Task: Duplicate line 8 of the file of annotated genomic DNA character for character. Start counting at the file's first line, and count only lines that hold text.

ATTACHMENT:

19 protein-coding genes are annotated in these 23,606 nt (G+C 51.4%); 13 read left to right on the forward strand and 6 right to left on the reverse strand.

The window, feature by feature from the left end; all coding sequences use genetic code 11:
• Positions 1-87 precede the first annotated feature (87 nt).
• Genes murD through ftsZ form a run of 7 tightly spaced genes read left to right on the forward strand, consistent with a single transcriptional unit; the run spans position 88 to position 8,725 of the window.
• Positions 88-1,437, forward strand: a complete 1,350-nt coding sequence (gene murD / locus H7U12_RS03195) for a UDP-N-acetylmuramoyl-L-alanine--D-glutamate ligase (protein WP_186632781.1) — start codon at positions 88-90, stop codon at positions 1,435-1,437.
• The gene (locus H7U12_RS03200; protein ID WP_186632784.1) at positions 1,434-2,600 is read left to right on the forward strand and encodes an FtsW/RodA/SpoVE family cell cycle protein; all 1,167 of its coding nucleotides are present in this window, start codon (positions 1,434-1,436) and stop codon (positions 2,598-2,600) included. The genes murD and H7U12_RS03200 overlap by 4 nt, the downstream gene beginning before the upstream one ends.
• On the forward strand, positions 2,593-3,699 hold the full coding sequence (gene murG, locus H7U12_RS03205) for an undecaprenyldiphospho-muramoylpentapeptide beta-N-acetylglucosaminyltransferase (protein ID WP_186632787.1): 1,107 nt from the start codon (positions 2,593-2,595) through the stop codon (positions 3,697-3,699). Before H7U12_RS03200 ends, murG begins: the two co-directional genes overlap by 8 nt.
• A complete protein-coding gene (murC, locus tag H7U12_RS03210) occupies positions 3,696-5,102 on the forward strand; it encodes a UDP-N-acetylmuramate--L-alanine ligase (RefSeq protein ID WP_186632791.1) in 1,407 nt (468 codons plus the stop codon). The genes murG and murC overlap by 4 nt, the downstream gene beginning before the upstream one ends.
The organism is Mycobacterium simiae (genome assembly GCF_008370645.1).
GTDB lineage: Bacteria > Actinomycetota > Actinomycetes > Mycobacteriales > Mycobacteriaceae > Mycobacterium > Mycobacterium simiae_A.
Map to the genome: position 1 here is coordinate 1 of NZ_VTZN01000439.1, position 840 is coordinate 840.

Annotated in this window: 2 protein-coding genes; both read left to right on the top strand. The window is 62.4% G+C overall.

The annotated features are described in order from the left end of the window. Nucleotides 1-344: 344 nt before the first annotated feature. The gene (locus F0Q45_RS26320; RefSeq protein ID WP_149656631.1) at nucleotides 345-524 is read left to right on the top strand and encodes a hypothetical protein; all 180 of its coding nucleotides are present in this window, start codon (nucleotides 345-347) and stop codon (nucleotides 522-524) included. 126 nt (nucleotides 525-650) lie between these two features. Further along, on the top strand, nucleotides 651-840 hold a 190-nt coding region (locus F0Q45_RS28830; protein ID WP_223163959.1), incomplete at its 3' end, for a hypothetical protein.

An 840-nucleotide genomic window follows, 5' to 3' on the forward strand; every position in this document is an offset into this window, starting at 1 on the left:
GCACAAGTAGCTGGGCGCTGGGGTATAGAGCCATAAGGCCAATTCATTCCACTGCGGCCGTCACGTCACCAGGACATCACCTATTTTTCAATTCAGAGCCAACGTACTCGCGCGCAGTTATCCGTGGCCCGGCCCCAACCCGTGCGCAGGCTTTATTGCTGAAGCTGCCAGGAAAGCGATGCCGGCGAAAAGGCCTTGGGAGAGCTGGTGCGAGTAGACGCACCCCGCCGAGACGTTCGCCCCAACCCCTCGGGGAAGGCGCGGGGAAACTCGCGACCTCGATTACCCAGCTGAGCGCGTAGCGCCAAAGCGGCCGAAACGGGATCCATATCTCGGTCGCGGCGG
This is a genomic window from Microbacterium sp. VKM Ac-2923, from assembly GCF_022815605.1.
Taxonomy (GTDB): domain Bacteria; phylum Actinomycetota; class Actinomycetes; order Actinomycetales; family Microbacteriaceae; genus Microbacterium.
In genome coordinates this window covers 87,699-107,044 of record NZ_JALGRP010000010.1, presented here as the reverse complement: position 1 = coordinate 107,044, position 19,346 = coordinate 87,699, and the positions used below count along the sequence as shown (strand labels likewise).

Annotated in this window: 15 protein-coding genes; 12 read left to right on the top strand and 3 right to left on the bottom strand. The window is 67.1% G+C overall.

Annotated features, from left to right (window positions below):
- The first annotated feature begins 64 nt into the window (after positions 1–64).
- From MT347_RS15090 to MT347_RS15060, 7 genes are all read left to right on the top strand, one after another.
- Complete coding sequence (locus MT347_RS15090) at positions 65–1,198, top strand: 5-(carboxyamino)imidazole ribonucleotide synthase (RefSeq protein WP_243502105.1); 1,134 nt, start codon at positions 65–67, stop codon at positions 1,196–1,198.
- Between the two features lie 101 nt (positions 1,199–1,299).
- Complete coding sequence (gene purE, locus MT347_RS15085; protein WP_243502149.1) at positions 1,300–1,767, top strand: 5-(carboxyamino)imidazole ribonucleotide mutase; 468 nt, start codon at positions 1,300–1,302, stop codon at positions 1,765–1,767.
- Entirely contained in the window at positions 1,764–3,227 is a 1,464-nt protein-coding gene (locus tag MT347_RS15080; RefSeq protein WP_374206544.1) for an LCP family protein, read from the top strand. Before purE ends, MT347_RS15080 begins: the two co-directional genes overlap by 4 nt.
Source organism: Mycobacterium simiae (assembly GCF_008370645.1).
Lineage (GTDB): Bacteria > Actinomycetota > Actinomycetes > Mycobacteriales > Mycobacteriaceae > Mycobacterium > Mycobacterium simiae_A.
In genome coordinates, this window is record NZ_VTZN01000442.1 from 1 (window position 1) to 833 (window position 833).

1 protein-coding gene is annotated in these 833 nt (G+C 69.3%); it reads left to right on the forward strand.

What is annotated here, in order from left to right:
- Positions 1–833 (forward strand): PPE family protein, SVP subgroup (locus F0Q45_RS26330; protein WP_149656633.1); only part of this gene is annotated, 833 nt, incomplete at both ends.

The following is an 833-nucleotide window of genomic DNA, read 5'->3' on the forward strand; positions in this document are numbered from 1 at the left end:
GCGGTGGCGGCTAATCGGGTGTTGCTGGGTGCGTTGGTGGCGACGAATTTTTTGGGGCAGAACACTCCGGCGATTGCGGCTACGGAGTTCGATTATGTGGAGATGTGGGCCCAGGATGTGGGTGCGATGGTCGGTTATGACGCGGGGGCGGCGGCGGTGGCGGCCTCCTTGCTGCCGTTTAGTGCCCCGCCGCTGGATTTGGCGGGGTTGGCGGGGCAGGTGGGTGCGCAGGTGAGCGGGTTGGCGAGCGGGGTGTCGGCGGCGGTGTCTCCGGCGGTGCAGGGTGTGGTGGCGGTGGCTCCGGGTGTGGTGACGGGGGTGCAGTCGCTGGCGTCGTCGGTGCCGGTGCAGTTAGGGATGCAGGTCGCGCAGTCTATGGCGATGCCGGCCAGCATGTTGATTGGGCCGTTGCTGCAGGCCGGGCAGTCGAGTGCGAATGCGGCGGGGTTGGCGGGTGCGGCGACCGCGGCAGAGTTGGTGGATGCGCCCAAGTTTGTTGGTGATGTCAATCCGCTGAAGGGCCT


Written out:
• A complete protein-coding gene (murC, locus tag H7U12_RS03210) occupies positions 3,696-5,102 on the forward strand; it encodes a UDP-N-acetylmuramate--L-alanine ligase (RefSeq protein ID WP_186632791.1) in 1,407 nt (468 codons plus the stop codon). The genes murG and murC overlap by 4 nt, the downstream gene beginning before the upstream one ends.